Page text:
Security on your system is arranged in a series of levels, with each level offering a greater degree of security and protection of your data than the previous level.
You can choose how much security you want the system to enforce by setting the security level (QSECURITY) system value. IBM i supports these fully-integrated system security levels:
- Level 10: Password security
At security level 10, you have no security protection. Therefore, security level 10 is not recommended. Running at this security level is both a security and integrity risk as you do not have the protection of the higher security levels, 40 and 50, activated and being enforced.
- Level 20: Password security
At this security level, users who need to access the system must have a password and user ID that the system recognizes. The system administrator creates both the user ID and initial password for users. This level of security allows users total authority to do anything they want on the system, which means that all users can access all data, files, objects, and so on, on your system because all users have *ALLOBJ special authority. Therefore, security level 20 is not recommended. Running at this security level is both a security and integrity risk as you do not have the protection of the higher security levels, 40 and 50, activated and being enforced.
- Level 30: Password and resource security
Level 30 provides more security functions in addition to what is provided at level 20. Users must have specific authority to use resources on the system. Users do not have automatic access to everything on the system and the system administrator must define a valid user ID and password for them. User access is limited by the security policies of the business. Level 30 is not considered a secure level as the integrity protection features available on security level 40 and 50 are not activated at security level 30. Running at this security level is both a security and integrity risk as you do not have the protection of the higher security levels, 40 and 50, activated and being enforced.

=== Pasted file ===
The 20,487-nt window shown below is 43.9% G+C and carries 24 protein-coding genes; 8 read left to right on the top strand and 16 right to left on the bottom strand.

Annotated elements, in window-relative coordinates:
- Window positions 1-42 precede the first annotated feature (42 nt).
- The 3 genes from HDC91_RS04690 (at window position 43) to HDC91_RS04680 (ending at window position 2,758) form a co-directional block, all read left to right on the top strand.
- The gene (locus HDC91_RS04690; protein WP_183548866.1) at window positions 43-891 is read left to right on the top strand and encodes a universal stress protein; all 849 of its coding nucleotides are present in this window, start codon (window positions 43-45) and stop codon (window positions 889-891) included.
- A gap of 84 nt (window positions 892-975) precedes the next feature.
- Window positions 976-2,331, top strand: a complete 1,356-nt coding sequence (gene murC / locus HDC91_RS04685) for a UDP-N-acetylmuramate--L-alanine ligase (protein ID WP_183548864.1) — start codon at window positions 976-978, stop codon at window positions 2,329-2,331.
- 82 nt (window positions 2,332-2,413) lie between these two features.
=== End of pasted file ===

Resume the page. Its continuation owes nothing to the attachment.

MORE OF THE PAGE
- Level 40: Integrity protection
At this security level, resource security and integrity protection are enforced, and the system itself is protected against users. Integrity protection functions, such as the validation of parameters for interfaces to the operating system, help protect your system and the objects on it from tampering by experienced system users. For example, user-written programs cannot directly access the internal control blocks through pointer manipulation. Level 40 is the default security level for every new installation and is the recommended security level for most installations.
- Level 50: Advanced integrity protection
At this security level, advanced integrity protection is added to the resource security and level 40 integrity protection enforcement. Advanced integrity protection includes further restrictions, such as the restriction of message-handling between system state programs and user state programs. Not only is the system protected against user-written programs, but it ensures that users only have access to data on the system, rather than information about the system itself. This offers greater security against anyone attempting to learn about your system. Level 50 is the recommended level of security for most businesses, because it offers the highest level of security currently possible. Also, level 50 is the required level for C2, FIPS-140, and Common Criteria certifications.